[26 June 2007]
PopMatters Contributing Editor
These days, record labels are pulling out every marketing gimmick to milk every last cent from the bloated bank accounts of young metalcore/emocore fans, and considering how oversaturated the music has become over the last three years, you can’t blame them for trying every trick in the book before the fad implodes upon itself. However, many thought Victory Records had hit a bizarre new low when they released The Best of Atreyu this past January. One of the most popular bands in a genre whose expiration date is rapidly approaching, the Orange County band is adored by the young Warped Tour whippersnappers, but absolutely reviled by virtually everyone else; so much so, that the mere phrase, “The best of Atreyu,” was enough to elicit howls of laughter and derision from the metal and hardcore scenesters. After all, here’s a band with zero credibility, peach fuzz still on their faces, and just three albums under their white belts, putting out a quote-unquote “definitive career overview”. Give us a friggin’ break, right?
Well, not so fast. While Atreyu has constantly struggled to put together a solid, consistent full-length album on three consecutive occasions, they’ve managed to amass a rather respectable collection of songs over the past five or six years. Consequently, while this is clearly a contractual obligation album, as the band has bolted for a more lucrative deal with Hollywood Records, it’s also a good opportunity to give kids who are interested in checking out Atreyu a sampling of songs devoid of the more watered-down stinkers in the catalog. In fact, this collection might backfire a little bit on the folks at Victory, because while it’s on the bloated side, The Best of Atreyu is all the Atreyu you will ever need. There’s no sense in buying the individual albums.
Criticize the band all you want for being formulaic, but you can’t deny these boys work the formula especially well. The “good cop/bad cop” dual vocal gimmick, with one hardcore screamer and one melodic singer, is an oft-used technique in post-hardcore and metalcore, but few pull it off better than Atreyu does, screamer Alex Varkatzas spewing verses that sound like he has a hairball stuck in his throat, only to be offset by the often exceptional “clean” vocals of drummer Brandon Saller. Musically, the arrangements are simple enough to warrant a patent for the term “MetalLite™”, but the band’s secret weapon has always been diminutive lead guitarist Dan Jacobs, who contributes sharp power metal riffs and some very impressive nimble-fingered solos that owe more to the pop metal of Dokken and Ratt than to the emo of Thursday.
Granted, on the 2002 debut Suicide Notes and Butterfly Kisses, we’re only given sporadic indications that this young band would be able to last 45 minutes, let alone three full albums (the tepid production doesn’t help one bit), but the disc’s finer moments are all present here. “Lip Gloss & Black” starts off awkwardly, but somehow builds to a nicely grandiose climax of ornate piano and Jacobs’ melodic solo, while the more punk-fueled “Ain’t Love Grand” showcases the vocal interplay between Saller and Verkatzas. Their musical muscle might be rail-thin at best, but they flex it as much as they possibly can on the earnest “A Song For the Optimists” and especially “Someone’s Standing on My Chest”, which features the record’s most dynamic songwriting, veering from thrash-like tempos to more churning moments.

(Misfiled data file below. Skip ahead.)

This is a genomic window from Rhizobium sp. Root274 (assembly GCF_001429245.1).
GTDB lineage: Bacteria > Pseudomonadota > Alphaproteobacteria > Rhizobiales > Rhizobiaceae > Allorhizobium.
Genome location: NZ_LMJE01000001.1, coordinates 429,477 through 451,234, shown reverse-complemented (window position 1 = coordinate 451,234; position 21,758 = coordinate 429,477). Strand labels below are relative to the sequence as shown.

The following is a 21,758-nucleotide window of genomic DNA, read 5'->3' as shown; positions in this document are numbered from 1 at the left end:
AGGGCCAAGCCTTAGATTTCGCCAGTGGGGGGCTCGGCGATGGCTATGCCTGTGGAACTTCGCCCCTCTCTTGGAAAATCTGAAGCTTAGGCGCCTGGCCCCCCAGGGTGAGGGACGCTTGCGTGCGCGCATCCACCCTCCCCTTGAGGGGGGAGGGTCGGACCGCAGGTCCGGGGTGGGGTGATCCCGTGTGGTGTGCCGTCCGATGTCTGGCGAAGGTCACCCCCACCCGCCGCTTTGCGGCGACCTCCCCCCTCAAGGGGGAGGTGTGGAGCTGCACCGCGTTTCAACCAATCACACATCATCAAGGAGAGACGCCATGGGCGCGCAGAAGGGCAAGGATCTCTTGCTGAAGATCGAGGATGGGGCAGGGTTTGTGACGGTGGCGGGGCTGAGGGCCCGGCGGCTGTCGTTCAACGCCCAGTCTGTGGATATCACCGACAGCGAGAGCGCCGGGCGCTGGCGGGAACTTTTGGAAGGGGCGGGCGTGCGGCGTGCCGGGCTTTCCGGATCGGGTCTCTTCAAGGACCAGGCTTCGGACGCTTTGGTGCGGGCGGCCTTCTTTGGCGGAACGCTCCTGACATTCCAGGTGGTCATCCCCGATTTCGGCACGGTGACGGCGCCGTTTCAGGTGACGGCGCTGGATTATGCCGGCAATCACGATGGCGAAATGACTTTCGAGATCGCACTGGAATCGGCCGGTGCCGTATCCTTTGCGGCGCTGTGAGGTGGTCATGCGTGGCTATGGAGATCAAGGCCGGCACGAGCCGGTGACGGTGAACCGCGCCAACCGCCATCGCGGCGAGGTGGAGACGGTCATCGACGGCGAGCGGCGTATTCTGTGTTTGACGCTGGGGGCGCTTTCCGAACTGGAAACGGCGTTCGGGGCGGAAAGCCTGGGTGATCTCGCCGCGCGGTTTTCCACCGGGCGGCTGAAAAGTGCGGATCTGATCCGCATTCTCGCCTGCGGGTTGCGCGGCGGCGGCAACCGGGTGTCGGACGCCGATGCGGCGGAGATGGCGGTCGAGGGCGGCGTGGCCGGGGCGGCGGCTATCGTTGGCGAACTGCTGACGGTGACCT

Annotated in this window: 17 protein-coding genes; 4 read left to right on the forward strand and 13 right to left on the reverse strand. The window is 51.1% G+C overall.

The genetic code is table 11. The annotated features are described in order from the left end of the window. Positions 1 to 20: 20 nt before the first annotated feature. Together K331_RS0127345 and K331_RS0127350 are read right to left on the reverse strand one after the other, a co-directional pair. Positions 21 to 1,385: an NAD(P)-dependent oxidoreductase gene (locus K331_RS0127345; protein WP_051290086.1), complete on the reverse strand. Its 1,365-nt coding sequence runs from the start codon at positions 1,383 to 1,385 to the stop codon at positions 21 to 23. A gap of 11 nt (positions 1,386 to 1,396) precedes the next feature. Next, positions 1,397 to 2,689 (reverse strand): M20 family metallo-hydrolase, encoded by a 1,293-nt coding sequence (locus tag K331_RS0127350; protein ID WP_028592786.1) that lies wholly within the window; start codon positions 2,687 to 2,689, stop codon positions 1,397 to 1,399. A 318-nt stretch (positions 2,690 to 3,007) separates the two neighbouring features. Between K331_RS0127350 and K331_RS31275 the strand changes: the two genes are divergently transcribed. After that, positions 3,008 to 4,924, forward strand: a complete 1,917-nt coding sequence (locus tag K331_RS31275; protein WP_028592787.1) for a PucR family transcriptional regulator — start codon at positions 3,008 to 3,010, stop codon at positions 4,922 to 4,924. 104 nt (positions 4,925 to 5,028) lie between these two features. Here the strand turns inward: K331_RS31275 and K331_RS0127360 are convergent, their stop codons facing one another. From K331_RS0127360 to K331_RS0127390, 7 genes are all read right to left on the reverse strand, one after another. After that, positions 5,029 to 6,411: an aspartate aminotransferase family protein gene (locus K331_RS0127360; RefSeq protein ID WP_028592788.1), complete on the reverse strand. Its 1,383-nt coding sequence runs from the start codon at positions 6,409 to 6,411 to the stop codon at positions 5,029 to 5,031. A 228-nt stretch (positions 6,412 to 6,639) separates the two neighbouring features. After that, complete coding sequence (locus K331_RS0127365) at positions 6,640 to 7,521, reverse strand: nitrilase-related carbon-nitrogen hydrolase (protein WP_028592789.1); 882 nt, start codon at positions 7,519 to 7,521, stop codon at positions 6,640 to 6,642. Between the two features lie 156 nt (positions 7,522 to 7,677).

2004’s The Curse, on the other hand, was a much more confident follow-up, with Jacobs’s metal riffs starting to dominate more, and Saller’s vocal hooks becoming much more proficient. “Bleeding Mascara” is an explosive combination of melodic death metal and hardcore, the taut “You Eclipsed By Me” neatly balances Varkatzas’s ferocious verses and Saller’s tender choruses, and the vampire-themed “The Crimson” has goofy fun with the whole goth shtick. However, it’s “Right Side of the Bed” that remains the band’s finest hour; led by a lead riff by Jacobs that sounds yanked right out of the Scorpions’ songbook, it possesses a perfect balance between overwrought emotion, melodic guitar harmonies, and contagious vocal hooks that few post-hardcore bands are capable of, building to Saller’s soaring choruses and Jacobs’s finger-tapped solo.
Last year’s A Death-Grip on Yesterday was actually a mild step backwards, as Atreyu brandished their chops well enough, but lacked the songwriting consistency of The Curse. That said, we do get the CD’s better moments, from the excellent retro hard rock of single “Ex’s & Oh’s”, to the darker aggression of “Creature”, to the melodic melodrama of ballad “Untitled Finale”.
If anything, The Best of Atreyu would have been better off if it was limited to 45 to 50 minutes instead of its whopping 69 minute running time. Also, there’s absolutely nothing here for the fans of the band; non-album track “Her Portrait in Black” should have been included. That said, considering how we’ve been given a fair chunk of Atreyu’s discography on a single disc, appended by a DVD of the band’s six music videos, it’s a very good deal for the new fans out there. If metalcore isn’t your thing, just keep walking and let the kids have their fun. Just try not to laugh as they do their kung-fu hardcore dancing.
Published at: http://www.popmatters.com/pm/review/the-best-of-atreyu/